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EEOC Pushes Federal Courts to Expand Title VII Protections to Include Sexual Orientation Discrimination

March 2, 2016

The U.S. Equal Employment Opportunity Commission (EEOC) continues its aggressive push toward expanding the definition of sex discrimination under Title VII to include discrimination on the basis of sexual orientation. While 22 states, including Connecticut, New York, and New Jersey, have already added sexual orientation to their workplace non-discrimination statutes, Congress has failed to pass similar legislation. As a means of side-stepping this gap in the legislation, gay and lesbian employees have argued that discrimination on the basis of sexual orientation should be covered under Title VII’s prohibition on discrimination based on sex. While the Supreme Court has yet to decide this issue, the EEOC remains on the forefront; to that end, its Strategic Enforcement Plan for 2013-2016 includes seeking coverage of LGBT employees under Title VII’s prohibition on sex discrimination. In an article published on its website, entitled “What You Should Know About the EEOC and the Enforcement Protections for LGBT Workers,” the EEOC states:

While Title VII of the Civil Rights Act of 1964 does not explicitly include sexual orientation or gender identity in its list of protected bases, the Commission, consistent with case law from the Supreme Court and other courts, interprets the statute’s sex discrimination provision as prohibiting discrimination against employees on the basis of sexual orientation and gender identity.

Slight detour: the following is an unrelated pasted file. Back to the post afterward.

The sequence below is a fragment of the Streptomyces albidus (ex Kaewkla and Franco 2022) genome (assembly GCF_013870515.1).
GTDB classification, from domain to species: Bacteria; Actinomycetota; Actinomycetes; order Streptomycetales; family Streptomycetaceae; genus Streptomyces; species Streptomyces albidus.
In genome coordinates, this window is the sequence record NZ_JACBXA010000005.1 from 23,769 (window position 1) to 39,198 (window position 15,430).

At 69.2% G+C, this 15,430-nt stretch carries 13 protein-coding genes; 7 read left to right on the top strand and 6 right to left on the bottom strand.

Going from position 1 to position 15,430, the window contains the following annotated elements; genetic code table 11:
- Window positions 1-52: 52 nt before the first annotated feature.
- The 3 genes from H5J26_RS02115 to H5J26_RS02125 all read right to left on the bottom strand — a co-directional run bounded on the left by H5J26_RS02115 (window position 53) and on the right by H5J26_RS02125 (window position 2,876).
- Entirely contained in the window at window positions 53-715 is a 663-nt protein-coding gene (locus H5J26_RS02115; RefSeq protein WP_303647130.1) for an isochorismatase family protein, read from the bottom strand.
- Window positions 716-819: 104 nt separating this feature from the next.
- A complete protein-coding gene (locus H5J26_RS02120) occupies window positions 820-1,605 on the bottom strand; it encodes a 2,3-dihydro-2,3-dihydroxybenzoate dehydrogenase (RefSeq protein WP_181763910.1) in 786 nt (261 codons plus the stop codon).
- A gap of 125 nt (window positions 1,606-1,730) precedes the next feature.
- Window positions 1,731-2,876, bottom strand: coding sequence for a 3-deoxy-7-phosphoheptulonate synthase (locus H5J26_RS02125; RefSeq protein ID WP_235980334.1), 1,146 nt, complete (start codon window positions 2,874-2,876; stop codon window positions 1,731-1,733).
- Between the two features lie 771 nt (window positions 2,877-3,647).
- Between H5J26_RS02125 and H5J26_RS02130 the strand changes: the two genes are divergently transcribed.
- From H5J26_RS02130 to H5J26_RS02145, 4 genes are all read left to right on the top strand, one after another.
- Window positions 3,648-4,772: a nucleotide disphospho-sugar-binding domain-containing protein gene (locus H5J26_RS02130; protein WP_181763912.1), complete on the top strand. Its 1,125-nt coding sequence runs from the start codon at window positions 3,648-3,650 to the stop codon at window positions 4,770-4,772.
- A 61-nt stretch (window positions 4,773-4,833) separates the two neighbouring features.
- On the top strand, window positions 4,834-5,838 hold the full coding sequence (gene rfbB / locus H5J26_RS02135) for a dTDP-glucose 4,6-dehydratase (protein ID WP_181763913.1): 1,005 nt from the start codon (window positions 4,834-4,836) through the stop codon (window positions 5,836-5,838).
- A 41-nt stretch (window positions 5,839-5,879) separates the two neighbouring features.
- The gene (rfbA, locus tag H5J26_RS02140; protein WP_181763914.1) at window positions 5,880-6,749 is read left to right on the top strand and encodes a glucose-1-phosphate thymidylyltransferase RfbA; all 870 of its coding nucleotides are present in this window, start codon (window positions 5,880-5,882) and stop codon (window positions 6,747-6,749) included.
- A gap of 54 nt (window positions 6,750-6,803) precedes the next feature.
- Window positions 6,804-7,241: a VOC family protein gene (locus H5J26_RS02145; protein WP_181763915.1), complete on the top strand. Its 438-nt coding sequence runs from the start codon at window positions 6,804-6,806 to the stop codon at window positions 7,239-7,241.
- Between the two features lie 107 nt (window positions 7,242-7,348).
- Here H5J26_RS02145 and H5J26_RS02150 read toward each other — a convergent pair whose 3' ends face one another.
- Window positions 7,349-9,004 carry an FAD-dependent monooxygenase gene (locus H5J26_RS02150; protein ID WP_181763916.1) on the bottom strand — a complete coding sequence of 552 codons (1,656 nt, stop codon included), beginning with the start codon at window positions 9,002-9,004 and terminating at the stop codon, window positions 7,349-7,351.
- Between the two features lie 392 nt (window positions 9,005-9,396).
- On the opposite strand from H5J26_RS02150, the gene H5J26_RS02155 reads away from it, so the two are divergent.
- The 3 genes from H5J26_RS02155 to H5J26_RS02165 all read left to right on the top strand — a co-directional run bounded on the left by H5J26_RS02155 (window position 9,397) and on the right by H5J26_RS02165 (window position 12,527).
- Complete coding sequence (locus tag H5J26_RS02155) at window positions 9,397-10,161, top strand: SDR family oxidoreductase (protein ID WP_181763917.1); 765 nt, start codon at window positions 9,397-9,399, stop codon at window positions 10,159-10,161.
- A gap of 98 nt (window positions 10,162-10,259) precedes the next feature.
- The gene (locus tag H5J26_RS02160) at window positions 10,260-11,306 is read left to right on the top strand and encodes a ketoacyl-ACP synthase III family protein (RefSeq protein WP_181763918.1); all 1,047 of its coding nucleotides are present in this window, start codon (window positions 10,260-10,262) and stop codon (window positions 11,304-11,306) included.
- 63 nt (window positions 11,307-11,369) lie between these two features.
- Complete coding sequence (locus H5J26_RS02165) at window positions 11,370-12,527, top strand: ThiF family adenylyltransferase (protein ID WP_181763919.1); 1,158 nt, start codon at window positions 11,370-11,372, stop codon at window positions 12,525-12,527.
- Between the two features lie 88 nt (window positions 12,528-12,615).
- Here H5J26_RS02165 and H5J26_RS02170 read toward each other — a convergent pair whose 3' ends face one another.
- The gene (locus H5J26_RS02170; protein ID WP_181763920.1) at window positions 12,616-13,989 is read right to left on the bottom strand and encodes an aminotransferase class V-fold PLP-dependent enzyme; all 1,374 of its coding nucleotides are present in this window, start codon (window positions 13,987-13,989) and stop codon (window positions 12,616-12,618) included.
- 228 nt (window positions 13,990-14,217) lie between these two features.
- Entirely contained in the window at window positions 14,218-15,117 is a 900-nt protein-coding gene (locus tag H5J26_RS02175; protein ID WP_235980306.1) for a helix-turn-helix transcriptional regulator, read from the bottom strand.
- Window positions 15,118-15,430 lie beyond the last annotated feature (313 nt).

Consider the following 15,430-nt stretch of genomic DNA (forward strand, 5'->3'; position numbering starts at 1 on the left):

This week, the EEOC took it one step further by filing two suits against employers in Pennsylvania and Maryland federal courts that make this very argument. The EEOC’s decision to bring these two actions reaffirms its agenda to re-shape federal law.

While courts will struggle over the next few years to determine whether to follow the EEOC’s lead, Congress may also weigh in on this issue, especially given that we are in the midst of a presidential election year. As the Title VII landscape continues to evolve, employers should review their anti-discrimination policies to determine whether updates may be necessary and educate their workforce on this rapidly changing area of the law.

If you have any questions about how this could impact your business, please contact:

  • Hilary A. Dinkelspiel (646.292.8755;
  • Or another member of the Goldberg Segalla Employment and Labor Practice Group.